Current Progressive Cattle digital edition

On the Edge of Common Sense: I like oil

Baxter Black Published on 09 April 2008

I must confess I like oil,

and I like factory farming
And I think factory health care is
absolutely charming
And factory education lets us school
the huddled masses
While Conoco and off-shore rigs
produce our natural gasses.

Factory transportation is a middle
seat in coach
It’s soccer moms in minivans, the
thrifty man’s approach.
If there ain’t no fancy Lear jet parked
outside your bungalow
It still means you can pack your lunch
and stand in line and go!

I love the pharmaceutical who’ve
given us new life
From cancer cures to botox shots,
reduced our stress and strife
And doubled up our life span, though
you hear them cursed a lot
By the very ones whose world they’ve
changed, I guess they just forgot?

Forgot that all the coal they hate gave
birth to industry

That heats our homes and gives us cars
and opportunity
And jobs, and time to stop and rest,
take respite from the toil.
We built a country, good and great,
with blood and sweat and oil.

There’s some who sneer and denigrate
what we call factory farming
Though we can feed the multitudes,
they find it most alarming
“They’re using everything,” they say,
“to make it more efficient.
And cheaper for the common folks.
Do they think that they’re
Folks, there’s nothing wrong with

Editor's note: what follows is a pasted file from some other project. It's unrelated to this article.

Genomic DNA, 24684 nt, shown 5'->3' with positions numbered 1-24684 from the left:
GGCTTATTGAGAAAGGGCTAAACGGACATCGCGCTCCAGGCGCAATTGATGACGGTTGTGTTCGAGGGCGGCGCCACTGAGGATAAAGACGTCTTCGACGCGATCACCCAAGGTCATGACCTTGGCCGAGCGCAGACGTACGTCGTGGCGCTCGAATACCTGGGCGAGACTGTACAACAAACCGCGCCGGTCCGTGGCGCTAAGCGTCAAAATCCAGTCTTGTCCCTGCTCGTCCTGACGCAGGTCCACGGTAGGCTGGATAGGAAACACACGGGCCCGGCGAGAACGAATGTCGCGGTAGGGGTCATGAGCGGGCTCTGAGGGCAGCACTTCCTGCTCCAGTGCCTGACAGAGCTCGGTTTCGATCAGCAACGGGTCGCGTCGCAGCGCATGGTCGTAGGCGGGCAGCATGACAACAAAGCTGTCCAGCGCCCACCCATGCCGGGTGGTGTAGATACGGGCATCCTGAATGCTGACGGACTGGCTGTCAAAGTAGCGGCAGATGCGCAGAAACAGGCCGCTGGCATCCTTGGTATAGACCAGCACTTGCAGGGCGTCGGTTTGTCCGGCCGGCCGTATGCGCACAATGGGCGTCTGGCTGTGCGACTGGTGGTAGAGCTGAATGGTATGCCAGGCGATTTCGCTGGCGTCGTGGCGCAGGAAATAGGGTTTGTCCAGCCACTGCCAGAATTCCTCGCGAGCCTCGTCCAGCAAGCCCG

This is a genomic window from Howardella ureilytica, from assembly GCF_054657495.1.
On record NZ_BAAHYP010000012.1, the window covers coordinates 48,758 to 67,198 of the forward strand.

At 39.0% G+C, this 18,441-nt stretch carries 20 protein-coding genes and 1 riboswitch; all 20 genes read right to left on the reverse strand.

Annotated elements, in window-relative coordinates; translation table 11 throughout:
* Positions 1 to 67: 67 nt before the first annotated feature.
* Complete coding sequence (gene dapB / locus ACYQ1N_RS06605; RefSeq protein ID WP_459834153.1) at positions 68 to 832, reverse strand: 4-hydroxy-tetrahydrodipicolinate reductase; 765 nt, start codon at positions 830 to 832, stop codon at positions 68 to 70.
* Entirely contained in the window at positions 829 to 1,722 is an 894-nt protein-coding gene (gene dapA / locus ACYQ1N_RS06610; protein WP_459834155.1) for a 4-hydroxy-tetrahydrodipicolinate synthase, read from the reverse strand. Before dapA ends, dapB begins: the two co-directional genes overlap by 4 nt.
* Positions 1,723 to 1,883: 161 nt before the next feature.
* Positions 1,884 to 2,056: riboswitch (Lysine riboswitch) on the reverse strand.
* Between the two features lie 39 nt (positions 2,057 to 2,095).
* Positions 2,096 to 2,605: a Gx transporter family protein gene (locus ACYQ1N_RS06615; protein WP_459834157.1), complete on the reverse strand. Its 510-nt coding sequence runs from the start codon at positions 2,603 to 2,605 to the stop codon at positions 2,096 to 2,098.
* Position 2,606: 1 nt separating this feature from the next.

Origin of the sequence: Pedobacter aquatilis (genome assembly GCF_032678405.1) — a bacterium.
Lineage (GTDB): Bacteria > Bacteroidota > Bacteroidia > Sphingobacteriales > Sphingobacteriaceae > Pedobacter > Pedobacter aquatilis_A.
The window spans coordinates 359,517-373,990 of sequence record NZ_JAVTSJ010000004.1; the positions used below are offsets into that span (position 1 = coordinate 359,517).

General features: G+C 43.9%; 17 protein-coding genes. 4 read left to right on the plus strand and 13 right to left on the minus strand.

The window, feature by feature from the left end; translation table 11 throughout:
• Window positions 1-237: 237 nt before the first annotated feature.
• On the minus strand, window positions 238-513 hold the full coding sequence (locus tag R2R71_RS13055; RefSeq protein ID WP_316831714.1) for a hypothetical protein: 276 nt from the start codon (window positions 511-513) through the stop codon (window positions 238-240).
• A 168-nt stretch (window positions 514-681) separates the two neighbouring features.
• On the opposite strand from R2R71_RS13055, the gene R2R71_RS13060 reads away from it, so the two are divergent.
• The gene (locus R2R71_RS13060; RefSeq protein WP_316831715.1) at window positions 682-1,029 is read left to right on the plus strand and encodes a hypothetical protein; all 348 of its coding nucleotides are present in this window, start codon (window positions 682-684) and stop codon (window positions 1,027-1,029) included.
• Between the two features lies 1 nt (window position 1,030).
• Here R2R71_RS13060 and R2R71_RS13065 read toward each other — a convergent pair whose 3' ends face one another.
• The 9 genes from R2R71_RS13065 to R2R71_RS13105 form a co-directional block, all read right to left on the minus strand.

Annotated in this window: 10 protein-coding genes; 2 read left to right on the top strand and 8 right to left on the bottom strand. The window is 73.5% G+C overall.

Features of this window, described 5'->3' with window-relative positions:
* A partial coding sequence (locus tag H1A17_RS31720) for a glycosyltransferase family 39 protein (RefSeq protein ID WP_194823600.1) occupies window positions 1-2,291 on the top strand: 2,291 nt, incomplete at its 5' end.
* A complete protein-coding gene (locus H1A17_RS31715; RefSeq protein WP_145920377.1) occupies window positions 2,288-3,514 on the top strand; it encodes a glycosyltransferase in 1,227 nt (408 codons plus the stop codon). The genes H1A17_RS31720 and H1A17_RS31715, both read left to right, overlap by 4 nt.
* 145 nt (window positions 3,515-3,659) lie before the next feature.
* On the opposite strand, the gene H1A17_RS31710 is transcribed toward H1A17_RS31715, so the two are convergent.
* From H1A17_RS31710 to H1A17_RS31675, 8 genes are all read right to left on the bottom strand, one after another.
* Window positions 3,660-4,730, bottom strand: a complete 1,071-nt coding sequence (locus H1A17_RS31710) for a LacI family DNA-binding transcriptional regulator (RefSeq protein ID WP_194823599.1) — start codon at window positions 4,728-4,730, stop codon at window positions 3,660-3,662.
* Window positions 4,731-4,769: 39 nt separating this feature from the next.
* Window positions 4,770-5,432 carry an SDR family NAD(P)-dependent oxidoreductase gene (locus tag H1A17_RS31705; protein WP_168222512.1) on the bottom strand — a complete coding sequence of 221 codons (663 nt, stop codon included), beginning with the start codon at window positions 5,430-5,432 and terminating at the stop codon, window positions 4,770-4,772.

gardens or organic, we all know
The problem is most can’t afford food
that costs so much to grow.

If the world was a perfect place, the
‘complaining’ crowd’s ideal
We’d have no impact on the earth, bananas with no peel,
Forests without clear cut tracts,
factories without smoke,
No endless freeways, windmill farms,
no global warming jokes.

But none of us, ,specially farmers like
the crowding and pollution
But with the help of oil and gas, there
came a revolution
Where people could find work to live,
and improve their situation
And farmers who could feed
themselves, were asked to feed the nation.

And we who till and mine and build
your malls and schools unending
Leave footprints with each concrete
pour that take millennia in
The search to give us all good lives,
and all … not just a few,
Should also strive to make our tracks
less harmful when we do.

So here we sit on God’s green earth,
each one a worker bee
Contributing our own small part to
have prosperity
And I for one am thankful what oil
and factory farming gave
For if we’d stopped each time they
whined, we’d still live in a cave!  end_mark